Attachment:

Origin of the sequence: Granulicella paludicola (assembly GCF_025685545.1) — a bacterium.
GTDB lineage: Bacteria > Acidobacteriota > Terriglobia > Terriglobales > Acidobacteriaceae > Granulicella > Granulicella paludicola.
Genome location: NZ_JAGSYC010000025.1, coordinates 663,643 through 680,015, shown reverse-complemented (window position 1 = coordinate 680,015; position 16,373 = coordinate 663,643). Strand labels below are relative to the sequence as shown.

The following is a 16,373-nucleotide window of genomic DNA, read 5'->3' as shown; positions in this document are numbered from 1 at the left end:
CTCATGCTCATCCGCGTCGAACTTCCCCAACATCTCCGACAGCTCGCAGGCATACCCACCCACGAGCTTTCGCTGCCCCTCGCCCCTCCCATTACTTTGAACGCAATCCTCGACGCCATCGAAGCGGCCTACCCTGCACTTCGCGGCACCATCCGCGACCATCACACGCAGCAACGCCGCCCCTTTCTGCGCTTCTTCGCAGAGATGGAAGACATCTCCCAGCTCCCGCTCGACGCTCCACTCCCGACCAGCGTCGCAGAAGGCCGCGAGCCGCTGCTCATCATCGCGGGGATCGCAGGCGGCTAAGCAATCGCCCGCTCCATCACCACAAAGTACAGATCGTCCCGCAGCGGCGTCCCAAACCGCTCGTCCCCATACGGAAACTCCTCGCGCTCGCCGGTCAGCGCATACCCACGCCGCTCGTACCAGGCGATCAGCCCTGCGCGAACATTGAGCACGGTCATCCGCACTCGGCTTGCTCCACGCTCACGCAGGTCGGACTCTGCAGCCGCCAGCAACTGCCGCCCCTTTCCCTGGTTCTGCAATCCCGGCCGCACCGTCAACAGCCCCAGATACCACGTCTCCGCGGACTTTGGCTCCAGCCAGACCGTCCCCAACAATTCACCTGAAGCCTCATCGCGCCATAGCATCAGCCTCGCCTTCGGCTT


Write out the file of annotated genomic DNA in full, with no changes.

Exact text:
Origin of the sequence: Granulicella paludicola (assembly GCF_025685545.1) — a bacterium.
GTDB lineage: Bacteria > Acidobacteriota > Terriglobia > Terriglobales > Acidobacteriaceae > Granulicella > Granulicella paludicola.
Genome location: NZ_JAGSYC010000025.1, coordinates 663,643 through 680,015, shown reverse-complemented (window position 1 = coordinate 680,015; position 16,373 = coordinate 663,643). Strand labels below are relative to the sequence as shown.

The following is a 16,373-nucleotide window of genomic DNA, read 5'->3' as shown; positions in this document are numbered from 1 at the left end:
CTCATGCTCATCCGCGTCGAACTTCCCCAACATCTCCGACAGCTCGCAGGCATACCCACCCACGAGCTTTCGCTGCCCCTCGCCCCTCCCATTACTTTGAACGCAATCCTCGACGCCATCGAAGCGGCCTACCCTGCACTTCGCGGCACCATCCGCGACCATCACACGCAGCAACGCCGCCCCTTTCTGCGCTTCTTCGCAGAGATGGAAGACATCTCCCAGCTCCCGCTCGACGCTCCACTCCCGACCAGCGTCGCAGAAGGCCGCGAGCCGCTGCTCATCATCGCGGGGATCGCAGGCGGCTAAGCAATCGCCCGCTCCATCACCACAAAGTACAGATCGTCCCGCAGCGGCGTCCCAAACCGCTCGTCCCCATACGGAAACTCCTCGCGCTCGCCGGTCAGCGCATACCCACGCCGCTCGTACCAGGCGATCAGCCCTGCGCGAACATTGAGCACGGTCATCCGCACTCGGCTTGCTCCACGCTCACGCAGGTCGGACTCTGCAGCCGCCAGCAACTGCCGCCCCTTTCCCTGGTTCTGCAATCCCGGCCGCACCGTCAACAGCCCCAGATACCACGTCTCCGCGGACTTTGGCTCCAGCCAGACCGTCCCCAACAATTCACCTGAAGCCTCATCGCGCCATAGCATCAGCCTCGCCTTCGGCTT